During the year FY14, your Bank installed 3,624 new ATMs, opened 45 e-Lobbies and provided a number of Bunch Note Acceptors, Self-service Pass book Printers, etc. to its branches. Your Bank also provided Note Counting Machines to almost all its branches and strengthened the structure of its Retail and SME Loan Factories – to mobilise business with quality. In short, Information Technology has made a visible difference in the functioning of your Bank and conduct of its banking operations.

H. R. initiatives

Your Bank has been pursuing a balanced and comprehensive Human Resources policy in view of various challenges faced by the public sector banks in the form of large retirements, massive induction of talent, and huge training requirements. Your Bank has launched “Career Portal” on its website which projects the unique aspects of working at Bank of Baroda. This has helped in providing a huge impetus to the “Employer Branding” of your Bank.

During FY14, your Bank further strengthened its “Onboarding Programme” which aims at cultural assimilation of new recruits into this institution by introducing a Mentoring programme “Baroda Sarthy”. Under “Baroda Sarthy”, a senior employee – the Mentor handholds the new entrant to enable his or her smooth transition into the Bank and helps him or her adapt to the value system and working of your Bank. Besides, your Bank has also implemented Talent Management System. This system proactively identifies future potential leaders based on various criteria and also grooms them through a systematic developmental plan.

To enhance the “Employee Engagement”, your Bank undertook various initiatives like conduct of satisfaction surveys and workshops for interaction between juniors and seniors. These workshops were conducted to improve the employee connect with HR and top management. Furthermore, to reward the top performers, your Bank very recently launched a revised performance linked incentive scheme for its employees.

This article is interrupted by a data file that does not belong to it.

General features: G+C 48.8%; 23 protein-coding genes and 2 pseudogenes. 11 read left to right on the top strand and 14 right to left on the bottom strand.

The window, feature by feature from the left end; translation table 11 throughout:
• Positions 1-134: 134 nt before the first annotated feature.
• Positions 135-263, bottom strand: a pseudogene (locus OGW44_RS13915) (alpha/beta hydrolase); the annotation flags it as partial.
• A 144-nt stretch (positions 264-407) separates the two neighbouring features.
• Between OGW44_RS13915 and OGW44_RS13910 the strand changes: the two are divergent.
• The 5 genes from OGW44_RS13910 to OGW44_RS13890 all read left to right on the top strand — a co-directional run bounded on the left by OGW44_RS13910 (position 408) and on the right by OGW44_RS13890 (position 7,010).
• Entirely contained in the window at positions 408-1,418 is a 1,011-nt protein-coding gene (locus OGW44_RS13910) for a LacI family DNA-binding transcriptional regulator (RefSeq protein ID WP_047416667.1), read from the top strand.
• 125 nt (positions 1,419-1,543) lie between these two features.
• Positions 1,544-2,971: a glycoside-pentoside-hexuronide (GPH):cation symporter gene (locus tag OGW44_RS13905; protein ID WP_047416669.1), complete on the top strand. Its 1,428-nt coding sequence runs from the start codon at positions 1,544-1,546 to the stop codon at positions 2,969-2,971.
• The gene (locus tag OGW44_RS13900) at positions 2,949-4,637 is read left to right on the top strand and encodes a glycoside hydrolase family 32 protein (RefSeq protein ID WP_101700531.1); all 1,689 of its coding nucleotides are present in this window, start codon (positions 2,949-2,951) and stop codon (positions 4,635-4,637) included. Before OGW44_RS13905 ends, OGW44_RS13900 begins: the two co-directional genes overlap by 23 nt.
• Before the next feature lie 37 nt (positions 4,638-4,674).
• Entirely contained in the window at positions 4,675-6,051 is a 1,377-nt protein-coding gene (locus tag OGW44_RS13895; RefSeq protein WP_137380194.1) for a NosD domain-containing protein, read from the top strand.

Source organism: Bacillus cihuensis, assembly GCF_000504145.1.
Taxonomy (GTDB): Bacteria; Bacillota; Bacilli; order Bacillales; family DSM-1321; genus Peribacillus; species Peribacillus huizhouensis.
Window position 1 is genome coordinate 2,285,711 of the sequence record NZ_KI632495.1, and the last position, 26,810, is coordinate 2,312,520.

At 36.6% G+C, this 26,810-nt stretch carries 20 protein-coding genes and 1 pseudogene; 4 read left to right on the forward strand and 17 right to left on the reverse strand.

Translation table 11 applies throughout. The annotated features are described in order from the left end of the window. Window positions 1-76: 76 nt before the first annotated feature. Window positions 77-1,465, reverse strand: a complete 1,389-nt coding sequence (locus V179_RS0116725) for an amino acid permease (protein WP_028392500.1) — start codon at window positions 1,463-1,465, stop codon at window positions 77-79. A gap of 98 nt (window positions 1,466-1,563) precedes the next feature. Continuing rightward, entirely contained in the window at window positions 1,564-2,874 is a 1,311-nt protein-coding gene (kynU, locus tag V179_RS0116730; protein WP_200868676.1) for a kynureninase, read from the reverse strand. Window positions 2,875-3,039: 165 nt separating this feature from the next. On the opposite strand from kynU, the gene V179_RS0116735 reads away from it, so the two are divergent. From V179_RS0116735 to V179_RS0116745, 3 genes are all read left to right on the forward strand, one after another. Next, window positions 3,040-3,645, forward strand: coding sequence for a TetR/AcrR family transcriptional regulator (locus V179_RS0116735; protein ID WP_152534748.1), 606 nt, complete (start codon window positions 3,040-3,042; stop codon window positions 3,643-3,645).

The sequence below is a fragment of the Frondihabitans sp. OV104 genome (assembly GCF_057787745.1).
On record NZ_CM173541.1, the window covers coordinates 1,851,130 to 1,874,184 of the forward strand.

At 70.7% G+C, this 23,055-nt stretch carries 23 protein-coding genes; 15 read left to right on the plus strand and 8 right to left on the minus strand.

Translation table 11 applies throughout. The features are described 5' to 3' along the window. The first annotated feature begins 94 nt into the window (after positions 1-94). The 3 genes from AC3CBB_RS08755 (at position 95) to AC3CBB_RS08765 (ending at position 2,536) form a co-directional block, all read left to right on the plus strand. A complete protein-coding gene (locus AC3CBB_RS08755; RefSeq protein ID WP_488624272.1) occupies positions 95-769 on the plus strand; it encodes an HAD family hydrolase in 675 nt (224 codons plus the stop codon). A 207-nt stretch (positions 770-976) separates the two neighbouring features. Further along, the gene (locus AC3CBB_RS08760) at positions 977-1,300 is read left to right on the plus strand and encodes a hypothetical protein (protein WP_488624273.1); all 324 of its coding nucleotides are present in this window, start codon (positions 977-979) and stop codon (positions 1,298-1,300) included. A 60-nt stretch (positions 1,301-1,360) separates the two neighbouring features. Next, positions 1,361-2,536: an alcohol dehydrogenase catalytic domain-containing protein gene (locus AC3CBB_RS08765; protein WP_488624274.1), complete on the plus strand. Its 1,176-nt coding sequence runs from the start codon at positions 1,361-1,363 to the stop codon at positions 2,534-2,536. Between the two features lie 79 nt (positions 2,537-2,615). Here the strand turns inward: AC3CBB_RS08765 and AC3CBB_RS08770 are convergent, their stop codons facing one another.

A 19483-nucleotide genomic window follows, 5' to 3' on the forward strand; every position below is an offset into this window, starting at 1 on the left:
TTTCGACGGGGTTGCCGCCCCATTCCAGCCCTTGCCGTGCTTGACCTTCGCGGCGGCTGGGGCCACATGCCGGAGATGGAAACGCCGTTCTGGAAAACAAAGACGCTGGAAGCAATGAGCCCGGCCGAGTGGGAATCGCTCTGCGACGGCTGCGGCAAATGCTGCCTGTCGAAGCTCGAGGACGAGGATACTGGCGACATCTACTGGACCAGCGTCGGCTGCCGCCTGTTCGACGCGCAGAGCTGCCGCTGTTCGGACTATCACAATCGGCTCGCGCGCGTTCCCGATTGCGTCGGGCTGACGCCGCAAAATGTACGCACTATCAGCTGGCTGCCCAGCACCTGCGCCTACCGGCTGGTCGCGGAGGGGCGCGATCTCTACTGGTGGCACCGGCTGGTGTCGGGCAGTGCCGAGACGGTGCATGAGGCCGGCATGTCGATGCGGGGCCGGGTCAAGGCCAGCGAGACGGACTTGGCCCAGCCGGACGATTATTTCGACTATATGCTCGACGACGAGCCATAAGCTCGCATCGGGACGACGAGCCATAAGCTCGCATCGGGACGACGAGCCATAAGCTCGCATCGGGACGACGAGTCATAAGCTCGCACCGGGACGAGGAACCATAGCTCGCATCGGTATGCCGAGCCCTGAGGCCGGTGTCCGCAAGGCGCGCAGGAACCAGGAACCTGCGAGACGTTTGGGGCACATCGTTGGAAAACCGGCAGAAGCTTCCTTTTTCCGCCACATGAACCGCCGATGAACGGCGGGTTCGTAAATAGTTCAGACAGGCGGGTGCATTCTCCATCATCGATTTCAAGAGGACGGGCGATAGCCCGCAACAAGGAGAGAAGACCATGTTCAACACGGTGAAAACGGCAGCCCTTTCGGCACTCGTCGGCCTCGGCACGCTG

Against the backdrop of massive recruitments in view of large retirements, training and developments of new recruits has assumed significant importance. In the context of the growing competition, your Bank created a new functional position as Chief Learning Officer (CLO) in the Bank. The CLO is of the level of a General Manager and supports the organization through learning interventions.

A good number of innovative steps were taken by your Bank in training as well. The training system of your Bank bagged the National Award for Innovative Training Practices in various industries by securing third position, awarded by the Indian Society for Training & Development (ISTD) during the current year.

Your Bank has a Board approved comprehensive training policy so that it covers the entire spectrum of training activities. The training is imparted for improving the understanding of different products of the Bank. The training is conducted either within the Bank or through external training programmes so that employees are able to learn and adopt best industry practices with a wider perspective. During FY14, the external training programmes were organized at various prestigious organizations such as International School of Business (ISB) Hyderabad; International Management Institute (IMI), New Delhi; Centre for Organization Development, Hyderabad; University of Mumbai; Manipal Academy of Banking, Bangalore and other such institutes.

Risk Management